It was all too reminiscent of Britain's former prime minister James "Sunny Jim" Callaghan, as decent a man as ever climbed to the top of the greasy political pole, and one who was widely respected even by his opponents. Yet when he returned from a Commonwealth summit in the West Indies to a country with rubbish piling up in the streets during the "winter of discontent" in January 1979, his attempts to calm passions by declaring the situation manageable evoked the memorable tabloid headline: "Crisis? What crisis?" It mattered little that his words were parodied, for they invited the perception that here was a leader out of touch with ordinary people; that single headline accelerated his political demise and Labour's replacement by Margaret Thatcher.

It matters little, then, that Mbeki was to complain that his words had been taken out of context after the (Johannesburg) Sunday Times (13 April 2008) ran the same headline. What does matter was that, at a time when reports were pouring out of Zimbabwe of massive state violence against opponents, Mbeki's credibility - as analyst, leader and mediator - was shredded to pieces. He has never recovered, and probably never will. The commentators have had a field day, variously decrying and lampooning the president's position; the mood was caught perfectly by the popular Madam and Eve cartoon which for two whole weeks has depicted him with his head firmly wedged in a bucket of sand.

Mbeki has been struggling to bolster his presidential authority ever since his resounding loss of the ANC leadership to Jacob Zuma at the party's national conference at Polokwane in December 2007 (see "South African lessons for Kenya" [8 January 2008]). Yet nothing has done more to reinforce his image as "yesterday's man" than his recent dismal performance on Zimbabwe. It was not long ago that party discipline and the fear that criticism of Mugabe would be viewed as un-African and pro-west were able to smother growing misgivings within the ANC about "quiet diplomacy" vis-a-vis Zimbabwe. Polokwane represented a turning-point in this respect, not least because of the pro-Zuma momentum within the ANC provided by the Congress of South African Trade Unions (Cosatu).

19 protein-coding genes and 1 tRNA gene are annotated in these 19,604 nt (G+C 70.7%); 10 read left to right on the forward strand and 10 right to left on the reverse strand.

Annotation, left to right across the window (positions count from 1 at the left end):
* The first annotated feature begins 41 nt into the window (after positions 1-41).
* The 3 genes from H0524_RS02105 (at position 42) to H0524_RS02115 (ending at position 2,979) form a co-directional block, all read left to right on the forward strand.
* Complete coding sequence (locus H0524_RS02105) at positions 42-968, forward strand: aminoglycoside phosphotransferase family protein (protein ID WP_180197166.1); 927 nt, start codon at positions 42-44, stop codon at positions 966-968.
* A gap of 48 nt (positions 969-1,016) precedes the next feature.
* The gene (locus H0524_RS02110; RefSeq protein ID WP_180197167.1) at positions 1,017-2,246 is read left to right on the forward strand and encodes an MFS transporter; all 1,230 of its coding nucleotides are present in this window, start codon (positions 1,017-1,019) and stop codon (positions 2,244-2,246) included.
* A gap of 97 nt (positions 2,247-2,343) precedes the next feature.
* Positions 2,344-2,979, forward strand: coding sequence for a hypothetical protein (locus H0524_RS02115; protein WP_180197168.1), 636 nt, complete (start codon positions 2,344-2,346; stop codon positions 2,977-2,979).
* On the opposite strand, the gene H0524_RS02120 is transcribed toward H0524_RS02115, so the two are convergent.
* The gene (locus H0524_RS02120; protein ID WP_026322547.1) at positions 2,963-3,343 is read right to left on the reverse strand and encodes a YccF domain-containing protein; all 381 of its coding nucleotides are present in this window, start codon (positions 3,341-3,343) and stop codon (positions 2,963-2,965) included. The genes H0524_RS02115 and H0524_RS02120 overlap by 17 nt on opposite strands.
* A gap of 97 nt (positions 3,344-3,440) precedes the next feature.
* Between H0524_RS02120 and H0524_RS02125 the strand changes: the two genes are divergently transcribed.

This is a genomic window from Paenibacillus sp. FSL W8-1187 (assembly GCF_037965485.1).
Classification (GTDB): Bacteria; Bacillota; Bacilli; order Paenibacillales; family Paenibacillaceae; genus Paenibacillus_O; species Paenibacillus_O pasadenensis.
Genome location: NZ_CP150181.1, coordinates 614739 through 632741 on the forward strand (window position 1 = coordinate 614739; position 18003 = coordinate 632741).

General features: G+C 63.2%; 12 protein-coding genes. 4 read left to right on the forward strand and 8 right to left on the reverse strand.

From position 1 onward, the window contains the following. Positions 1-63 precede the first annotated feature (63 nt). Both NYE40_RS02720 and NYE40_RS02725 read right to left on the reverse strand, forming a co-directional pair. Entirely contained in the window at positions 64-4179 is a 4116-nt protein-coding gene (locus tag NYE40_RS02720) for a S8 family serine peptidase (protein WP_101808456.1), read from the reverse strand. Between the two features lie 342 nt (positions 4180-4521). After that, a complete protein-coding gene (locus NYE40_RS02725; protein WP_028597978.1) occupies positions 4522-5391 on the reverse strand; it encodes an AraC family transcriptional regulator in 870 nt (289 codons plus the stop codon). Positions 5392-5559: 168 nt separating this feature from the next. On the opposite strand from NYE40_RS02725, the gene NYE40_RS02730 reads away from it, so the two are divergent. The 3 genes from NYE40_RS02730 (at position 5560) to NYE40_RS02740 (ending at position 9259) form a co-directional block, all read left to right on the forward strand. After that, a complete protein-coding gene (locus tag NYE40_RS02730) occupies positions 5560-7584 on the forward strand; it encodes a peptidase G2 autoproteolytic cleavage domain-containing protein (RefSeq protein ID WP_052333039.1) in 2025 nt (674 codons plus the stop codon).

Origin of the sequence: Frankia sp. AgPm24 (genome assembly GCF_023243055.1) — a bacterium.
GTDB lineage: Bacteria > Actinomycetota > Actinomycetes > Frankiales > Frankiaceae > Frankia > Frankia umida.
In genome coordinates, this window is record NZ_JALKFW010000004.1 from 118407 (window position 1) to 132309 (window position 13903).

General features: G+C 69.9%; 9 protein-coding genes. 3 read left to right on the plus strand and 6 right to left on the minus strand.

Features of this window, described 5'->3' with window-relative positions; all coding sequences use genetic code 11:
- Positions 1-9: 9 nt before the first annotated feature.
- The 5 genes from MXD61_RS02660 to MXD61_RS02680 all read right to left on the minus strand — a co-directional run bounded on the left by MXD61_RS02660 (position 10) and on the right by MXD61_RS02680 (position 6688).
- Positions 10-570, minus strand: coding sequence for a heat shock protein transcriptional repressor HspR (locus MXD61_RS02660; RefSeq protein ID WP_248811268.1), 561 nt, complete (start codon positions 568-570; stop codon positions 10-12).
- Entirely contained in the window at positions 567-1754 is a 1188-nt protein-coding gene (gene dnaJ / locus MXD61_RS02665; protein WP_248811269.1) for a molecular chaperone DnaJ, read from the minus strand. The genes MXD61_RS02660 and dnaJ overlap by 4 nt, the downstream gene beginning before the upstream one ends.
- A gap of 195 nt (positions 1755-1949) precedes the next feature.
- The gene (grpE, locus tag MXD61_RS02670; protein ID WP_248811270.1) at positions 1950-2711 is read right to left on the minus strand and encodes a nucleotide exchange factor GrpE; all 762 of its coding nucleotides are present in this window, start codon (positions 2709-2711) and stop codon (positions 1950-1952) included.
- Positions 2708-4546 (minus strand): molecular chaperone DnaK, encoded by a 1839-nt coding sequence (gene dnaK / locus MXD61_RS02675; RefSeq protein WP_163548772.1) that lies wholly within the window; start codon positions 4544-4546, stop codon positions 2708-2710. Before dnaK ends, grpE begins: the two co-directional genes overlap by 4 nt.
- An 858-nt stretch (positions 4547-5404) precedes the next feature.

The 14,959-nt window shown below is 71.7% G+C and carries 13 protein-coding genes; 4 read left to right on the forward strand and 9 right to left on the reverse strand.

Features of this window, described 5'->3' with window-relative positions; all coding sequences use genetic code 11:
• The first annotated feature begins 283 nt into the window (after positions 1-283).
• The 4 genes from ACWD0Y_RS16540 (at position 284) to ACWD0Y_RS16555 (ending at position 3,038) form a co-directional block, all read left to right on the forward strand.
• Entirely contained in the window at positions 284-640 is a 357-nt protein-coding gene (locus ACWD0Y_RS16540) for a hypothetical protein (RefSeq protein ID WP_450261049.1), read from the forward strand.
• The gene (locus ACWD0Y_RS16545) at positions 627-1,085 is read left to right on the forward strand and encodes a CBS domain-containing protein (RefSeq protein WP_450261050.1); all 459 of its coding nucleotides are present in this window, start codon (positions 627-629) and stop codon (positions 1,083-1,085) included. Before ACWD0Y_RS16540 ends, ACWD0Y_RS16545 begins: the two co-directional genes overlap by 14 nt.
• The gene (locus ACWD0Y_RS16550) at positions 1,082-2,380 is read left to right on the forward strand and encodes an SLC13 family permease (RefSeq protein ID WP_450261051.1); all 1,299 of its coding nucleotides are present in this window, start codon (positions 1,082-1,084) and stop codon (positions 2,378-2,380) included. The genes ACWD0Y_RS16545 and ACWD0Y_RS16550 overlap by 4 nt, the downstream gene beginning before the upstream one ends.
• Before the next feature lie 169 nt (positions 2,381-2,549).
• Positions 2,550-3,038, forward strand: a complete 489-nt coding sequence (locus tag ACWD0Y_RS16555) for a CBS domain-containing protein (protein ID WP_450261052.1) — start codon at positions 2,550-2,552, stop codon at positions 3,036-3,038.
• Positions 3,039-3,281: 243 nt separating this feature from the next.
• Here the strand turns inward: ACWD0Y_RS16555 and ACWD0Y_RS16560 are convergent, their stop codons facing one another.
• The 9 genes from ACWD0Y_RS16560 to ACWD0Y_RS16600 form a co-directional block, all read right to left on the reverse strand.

Cosatu, to its immense credit, has long been critical of Mugabe and all his works - precisely because it has engaged in fraternal solidarity with the Zimbabwean Congress of Trade Unions (which had given birth to the MDC and which has been a prime victim of regime repression). It was not for nothing that Zuma's labelled Mbeki's supporters "the Zimbabweans" at Polokwane, invoking the image of a tyrant determined to cling on to power. Zuma's victory thereby paved the way for the erosion of the domestic foundations of "quiet diplomacy" (see "COSATU plots weekly anti-Mugabe protests", ZimOnline, 25 April 2008).

The jury stayed out until the holding of the Zimbabwean elections, hopeful that the mediated electoral reforms would provide for a tolerable solution to the country's manifest crisis. The MDC's parliamentary victory raised optimism in this regard, but the brutal antics of the regime dashed it. Today, it is as if all restraint has been let loose, and the ANC position on Zimbabwe is changing with dramatic suddenness.

A southern wind

The immediate precipitant was the media exposure of a Chinese ship, the An Yue Jiang, stacked to the brim with Chinese arms for the Zimbabwean defence force and waiting to be unloaded in Durban harbour. Swift, multi-pronged action - in the courts, the streets and the workplace - by a combination of churchmen, lawyers, civil-society activists and Cosatu trade unionists saw the ship slipping illegally out to sea, searching initially for an alternative southern African harbour but running up against the refusal of dockworkers across the subcontinent to offload its deadly cargo. Now, it is heading home to an Olympics-sensitive China, with the promise of an unexpectedly inflated bill for shipment being sent to Mugabe's already bankrupt regime.

Yet what was of such consequence was that this action was taken in the face of the Mbeki government's insistence that there was nothing it could do to stop the arms shipment, which was a normal trading relationship between two countries. Yet as Kader Asmal - until quite recently one of Mbeki's leading ministers - wrote in a letter to Business Day (26 April 2008), the government's "fatuous statement" that there was no "(United Nations) arms embargo against Zimbabwe" ignored the fact that international law allows a state to forbid the transit of goods that threaten "the peace, order and good governance of the territorial state" (see Raenette Taljaard, "We should all be up in arms", Times, 28 April 2008).